The one thing that Yuvraj Singh cannot be faulted with is a failure to evoke emotion.
The Punjabi star has always stirred up passions every time he donned his cricket gear. His trademark aggression on and off the field, an intrusive father, a doting mother and his indulgence with life meant that the press was always on to a story anytime they chased Yuvraj into the shadows. The 34-year-old batting all-rounder is back in the limelight but he continues to polarize opinion even as he works to solidify a place in India’s T20 team.
Yuvraj’s exploits with the bat have been well documented – he mauled bowlers with a beastly force that often decimated opponents into submission even while swimming in dire straits. He played a pronounced role in helping India win the World T20 in 2007 and consolidated those credentials when he was elected man of the tournament for his role in India’s victory in the ODI World Cup at home in 2011.
But his brilliance on the field was often overshadowed by his shenanigans off the field. Yuvraj was always seen as a party animal with a flair for the good things in life. It was no wonder then that he had his fair share of detractors even then.
Still only 29, Yuvraj experienced a rare ground swell of universal empathy when he was diagnosed with cancer soon after the World Cup in 2011. It was the beginning of a second chapter in his life, when the humane story of his battle against cancer captivated the imagination of a cricket-crazy nation.
So when he came back relatively unscathed from his battle with cancer, there was a genuine warmth around the country in the hopes of a grand comeback for the southpaw.
While the human story is compelling beyond doubt, it is important to also make an objective assessment of Yuvraj’s performances since his return. In 2012, selected to the team purely on the strength of romantic underpinnings, Yuvraj proved to be a more effective bowling resource than any real pyrotechnics with the bat. The Indian team returned home a disappointed lot after losing before the knockout stages.
Sport is a cruel master and it is becoming increasingly evident that time is beginning to take a toll on the abilities of this swashbuckling middle order batsman. Sample these numbers for a start – while he influenced outcomes with a T20I strike rate of 153.08 till 2013, his struggle for confidence is underlined by the fact that he is scoring at a comparatively low 92.59 since 2014.
Yuvraj earned a recall in December on the back of some solid performances in domestic competition (341 runs in 5 Vijay Hazare Trophy matches at 85.25). But in his eight outings since his return in Australia, Yuvraj has been anything but impressive. Did Not Bat, DNB, 15*, 10, 0, DNB, 15 and 14* are hardly the kind of numbers that do justice to a number five batsman in a team that has won 7 of its last 8 T20Is.
Yuvraj’s outing against Pakistan on 27 February has received mixed reactions. The 34 year old batter produced a clearly laboured effort, surviving on the edge for 32 balls to score a modest collection of runs. Admittedly, the team was in dire straits at 8 for 3, and the 55 runs he added with Virat Kohli were invaluable in getting India over the hump.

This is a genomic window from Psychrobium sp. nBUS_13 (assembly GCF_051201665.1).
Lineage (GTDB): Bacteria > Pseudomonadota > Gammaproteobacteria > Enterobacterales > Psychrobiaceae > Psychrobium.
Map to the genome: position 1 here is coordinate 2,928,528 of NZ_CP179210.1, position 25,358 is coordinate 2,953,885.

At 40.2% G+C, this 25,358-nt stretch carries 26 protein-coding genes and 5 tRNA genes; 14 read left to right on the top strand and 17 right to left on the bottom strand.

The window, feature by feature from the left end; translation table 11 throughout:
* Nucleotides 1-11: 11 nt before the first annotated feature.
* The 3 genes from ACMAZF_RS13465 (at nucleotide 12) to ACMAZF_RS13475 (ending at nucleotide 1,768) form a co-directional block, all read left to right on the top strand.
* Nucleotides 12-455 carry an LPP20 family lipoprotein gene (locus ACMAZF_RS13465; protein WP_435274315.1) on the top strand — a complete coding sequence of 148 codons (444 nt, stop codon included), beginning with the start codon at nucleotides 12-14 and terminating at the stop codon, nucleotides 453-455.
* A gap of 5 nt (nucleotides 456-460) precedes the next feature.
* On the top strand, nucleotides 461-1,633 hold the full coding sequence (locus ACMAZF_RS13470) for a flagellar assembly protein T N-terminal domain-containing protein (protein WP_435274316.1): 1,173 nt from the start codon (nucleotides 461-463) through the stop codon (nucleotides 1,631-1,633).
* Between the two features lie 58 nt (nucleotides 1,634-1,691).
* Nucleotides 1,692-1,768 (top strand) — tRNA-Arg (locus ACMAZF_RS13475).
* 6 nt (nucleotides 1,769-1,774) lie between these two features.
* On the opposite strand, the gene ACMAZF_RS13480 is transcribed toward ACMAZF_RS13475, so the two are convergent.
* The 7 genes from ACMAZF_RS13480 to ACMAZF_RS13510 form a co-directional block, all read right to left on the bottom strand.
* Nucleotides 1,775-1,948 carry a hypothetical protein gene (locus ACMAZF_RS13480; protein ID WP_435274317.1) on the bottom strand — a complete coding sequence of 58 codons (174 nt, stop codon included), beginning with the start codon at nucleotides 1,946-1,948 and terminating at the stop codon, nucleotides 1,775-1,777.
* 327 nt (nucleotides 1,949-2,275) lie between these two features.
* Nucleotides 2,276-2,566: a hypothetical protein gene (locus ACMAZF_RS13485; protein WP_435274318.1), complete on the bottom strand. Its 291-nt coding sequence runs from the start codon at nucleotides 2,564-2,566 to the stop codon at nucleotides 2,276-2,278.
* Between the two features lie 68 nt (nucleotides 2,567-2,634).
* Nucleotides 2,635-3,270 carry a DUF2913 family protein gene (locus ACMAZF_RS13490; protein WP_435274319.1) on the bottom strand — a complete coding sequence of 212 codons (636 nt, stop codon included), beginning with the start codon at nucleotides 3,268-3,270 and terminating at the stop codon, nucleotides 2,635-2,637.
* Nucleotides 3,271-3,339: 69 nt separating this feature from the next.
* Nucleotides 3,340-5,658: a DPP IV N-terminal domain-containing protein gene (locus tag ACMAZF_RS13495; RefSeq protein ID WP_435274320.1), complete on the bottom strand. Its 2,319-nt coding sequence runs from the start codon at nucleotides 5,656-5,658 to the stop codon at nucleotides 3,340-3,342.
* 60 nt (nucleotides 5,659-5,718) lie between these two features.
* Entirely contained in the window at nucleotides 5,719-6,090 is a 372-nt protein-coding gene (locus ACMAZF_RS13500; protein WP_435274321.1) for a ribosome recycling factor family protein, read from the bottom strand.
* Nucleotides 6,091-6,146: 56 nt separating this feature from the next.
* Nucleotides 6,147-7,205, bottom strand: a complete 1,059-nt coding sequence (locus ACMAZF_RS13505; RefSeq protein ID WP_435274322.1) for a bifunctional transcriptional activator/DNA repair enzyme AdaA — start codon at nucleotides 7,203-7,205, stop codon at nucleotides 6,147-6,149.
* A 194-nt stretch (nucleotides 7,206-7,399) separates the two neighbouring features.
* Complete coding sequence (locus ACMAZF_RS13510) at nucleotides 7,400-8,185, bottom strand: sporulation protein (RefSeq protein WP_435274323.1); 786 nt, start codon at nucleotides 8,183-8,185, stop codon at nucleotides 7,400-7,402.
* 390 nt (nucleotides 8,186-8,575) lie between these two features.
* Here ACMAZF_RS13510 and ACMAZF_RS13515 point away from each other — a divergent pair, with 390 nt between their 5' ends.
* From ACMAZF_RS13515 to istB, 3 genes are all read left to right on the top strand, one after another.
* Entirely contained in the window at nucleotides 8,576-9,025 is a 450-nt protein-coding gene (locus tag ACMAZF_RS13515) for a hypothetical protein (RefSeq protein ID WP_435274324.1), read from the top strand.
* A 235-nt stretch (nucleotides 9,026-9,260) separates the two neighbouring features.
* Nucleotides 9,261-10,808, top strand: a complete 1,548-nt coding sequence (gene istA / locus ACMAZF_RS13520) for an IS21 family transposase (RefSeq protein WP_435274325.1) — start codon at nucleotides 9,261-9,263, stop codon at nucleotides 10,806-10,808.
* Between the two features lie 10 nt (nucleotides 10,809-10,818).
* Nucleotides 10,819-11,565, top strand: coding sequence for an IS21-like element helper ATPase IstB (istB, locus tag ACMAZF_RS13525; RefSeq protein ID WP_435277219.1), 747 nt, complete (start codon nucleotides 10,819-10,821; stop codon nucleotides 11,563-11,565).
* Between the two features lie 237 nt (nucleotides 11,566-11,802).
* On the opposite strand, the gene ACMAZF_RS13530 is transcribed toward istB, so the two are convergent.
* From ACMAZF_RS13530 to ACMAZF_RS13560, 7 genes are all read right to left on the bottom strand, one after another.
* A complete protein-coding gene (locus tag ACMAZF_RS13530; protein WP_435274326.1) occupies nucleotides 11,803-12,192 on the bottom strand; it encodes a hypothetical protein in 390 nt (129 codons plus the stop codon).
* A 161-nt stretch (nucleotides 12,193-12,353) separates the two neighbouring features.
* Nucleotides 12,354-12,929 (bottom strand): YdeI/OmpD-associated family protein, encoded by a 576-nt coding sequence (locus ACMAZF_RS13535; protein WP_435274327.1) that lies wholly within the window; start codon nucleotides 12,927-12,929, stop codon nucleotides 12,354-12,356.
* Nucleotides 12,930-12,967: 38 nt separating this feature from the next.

But even as Kohli embraced unbridled aggression to take the attack to an emboldened Pakistani team, Yuvraj was a picture of tentativeness nudging and fudging the means to his painful survival. In the context of the match and the precarious early stage situation, it did matter a lot that Yuvraj managed to save his wicket to the end.
Remember though that we are also talking here about Yuvraj’s role in the team just ahead of the World T20 in India. During his prime, Yuvraj would rarely hesitate to clear his right leg to make room for a bold shot or take a couple of quick steps to convert a good length ball into a juicy half volley.
In recent times though, one gets the feeling that Yuvraj is getting stuck inside the crease, uncertain of his own options. At times this leads to him taking the ball higher on the willow than he would like to, from a constrained position of discomfort. Fans must be pining to see Yuvraj rediscover the man that strode across like a knight before thumping the cherry through the covers with a brutally authoritative punch.
“He needs a bit of time. It doesn’t really matter as to how many he scores but his approach was good,” defended Dhoni after a sedate 15 by Yuvraj against Bangladesh in the Asia Cup opener. “Few more (outings) like this situation will help us,” added the captain. “I am not saying we want to lose three wickets but situations like these will help him.”
With Ajinkya Rahane warming the benches and Manish Pandey kept out altogether, Yuvraj is like an alpha lion who is struggling to keep his pride together. His strengths – clean ball striking prowess, athletic fielding and useful left arm spinners are all set to face some probing questions in the days ahead. And the evidence available since his return in January has been far from convincing.
Even in his prime, Yuvraj was always a much better player against pace than spin. He was effective at using the pace of the ball and bludgeon it to the four corners of the ground. Conditions in India are set to favour spin during this month’s World Cup and Yuvraj is racing against time to make a case for himself.
Given that he cannot command a place on the strength of his bowling alone, he will be turning in his bed knowing that he needs to strum some good music out of his bat sooner than later. Patience might be wearing thin even for his compassionate skipper.